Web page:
Background: Drugs like ecstasy, cocaine, and counterfeit prescription pills can contain fentanyl. We examined knowledge about potential adulteration/contamination of such drugs among people attending electronic dance music (EDM) parties.
Methods: Adults in New York City were surveyed entering randomly selected EDM parties during the summers of 2018 (n=1,029) and 2019 (n=559). Surveys assessed perceptions that: 1) ecstasy/Molly can contain adulterants more dangerous than MDMA, 2) cocaine can contain fentanyl, and 3) prescription pills from non-pharmacy sources can contain fentanyl. We compared prevalence of perceptions between 2018 and 2019.
Results: Prevalence of agreeing that cocaine can contain fentanyl increased from 42.1% to 58.6%, a 39.2% increase (p=.003). Increases in agreement were not significant regarding ecstasy potentially containing adulterants (55.0% vs. 59.0%) and non-pharmacy prescription drugs potentially containing fentanyl (46.8% vs. 52.9%). Those reporting past-year ecstasy use in particular reported increased agreement that ecstasy can be adulterated (from 52.9% to 80.0%, a 51.2% increase; p<.001) and those reporting past-year cocaine use reported increased agreement that cocaine can be adulterated (from 48.2% to 70.7%, a 46.7% increase; p=.016).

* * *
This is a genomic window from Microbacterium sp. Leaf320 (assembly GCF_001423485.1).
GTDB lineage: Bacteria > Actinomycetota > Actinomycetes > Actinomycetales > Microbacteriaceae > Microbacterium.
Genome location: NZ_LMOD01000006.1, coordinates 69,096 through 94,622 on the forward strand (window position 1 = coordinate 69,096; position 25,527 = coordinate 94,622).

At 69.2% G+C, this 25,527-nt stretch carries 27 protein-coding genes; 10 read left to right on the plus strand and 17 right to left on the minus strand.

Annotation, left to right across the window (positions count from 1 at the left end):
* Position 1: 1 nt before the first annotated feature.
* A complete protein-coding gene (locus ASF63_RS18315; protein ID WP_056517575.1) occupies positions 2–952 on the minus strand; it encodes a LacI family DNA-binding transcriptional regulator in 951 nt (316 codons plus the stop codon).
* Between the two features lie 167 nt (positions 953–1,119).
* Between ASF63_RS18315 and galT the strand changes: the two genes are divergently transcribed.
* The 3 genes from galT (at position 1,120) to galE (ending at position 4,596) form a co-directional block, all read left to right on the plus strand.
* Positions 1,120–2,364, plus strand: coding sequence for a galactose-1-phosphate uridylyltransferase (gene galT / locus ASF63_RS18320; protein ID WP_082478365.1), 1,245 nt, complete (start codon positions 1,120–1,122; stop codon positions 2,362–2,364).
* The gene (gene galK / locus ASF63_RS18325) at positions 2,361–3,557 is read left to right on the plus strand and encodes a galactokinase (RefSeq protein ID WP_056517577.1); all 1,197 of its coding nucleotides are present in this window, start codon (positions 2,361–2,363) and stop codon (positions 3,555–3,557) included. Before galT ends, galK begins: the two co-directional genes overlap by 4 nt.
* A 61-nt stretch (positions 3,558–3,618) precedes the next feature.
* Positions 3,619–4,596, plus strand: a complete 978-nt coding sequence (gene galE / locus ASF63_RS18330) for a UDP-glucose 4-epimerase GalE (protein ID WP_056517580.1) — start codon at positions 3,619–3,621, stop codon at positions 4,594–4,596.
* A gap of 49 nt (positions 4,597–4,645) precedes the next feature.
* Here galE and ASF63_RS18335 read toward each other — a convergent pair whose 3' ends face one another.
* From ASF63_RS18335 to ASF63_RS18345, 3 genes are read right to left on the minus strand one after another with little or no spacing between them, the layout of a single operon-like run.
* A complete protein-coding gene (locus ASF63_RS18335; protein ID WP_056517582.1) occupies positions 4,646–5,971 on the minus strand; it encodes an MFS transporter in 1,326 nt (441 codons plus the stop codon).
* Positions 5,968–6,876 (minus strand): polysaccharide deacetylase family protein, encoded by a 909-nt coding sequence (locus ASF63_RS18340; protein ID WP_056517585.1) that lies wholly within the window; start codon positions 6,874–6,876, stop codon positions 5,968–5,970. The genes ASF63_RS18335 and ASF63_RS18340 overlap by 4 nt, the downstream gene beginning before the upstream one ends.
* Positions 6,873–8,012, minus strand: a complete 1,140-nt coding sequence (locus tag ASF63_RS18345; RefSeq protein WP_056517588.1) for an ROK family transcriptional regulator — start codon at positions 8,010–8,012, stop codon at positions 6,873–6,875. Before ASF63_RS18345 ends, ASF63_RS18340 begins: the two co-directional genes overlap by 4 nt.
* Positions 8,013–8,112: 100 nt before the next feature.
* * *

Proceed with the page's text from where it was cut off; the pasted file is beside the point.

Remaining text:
Conclusions: Knowledge of potential adulteration or contamination of commonly used drugs in this high-risk scene is increasing. Continued education about possible drug contents is needed.
Keywords: Adulteration; Cocaine; Ecstasy; Fentanyl; Prescription drugs.
Copyright © 2021 Elsevier B.V. All rights reserved.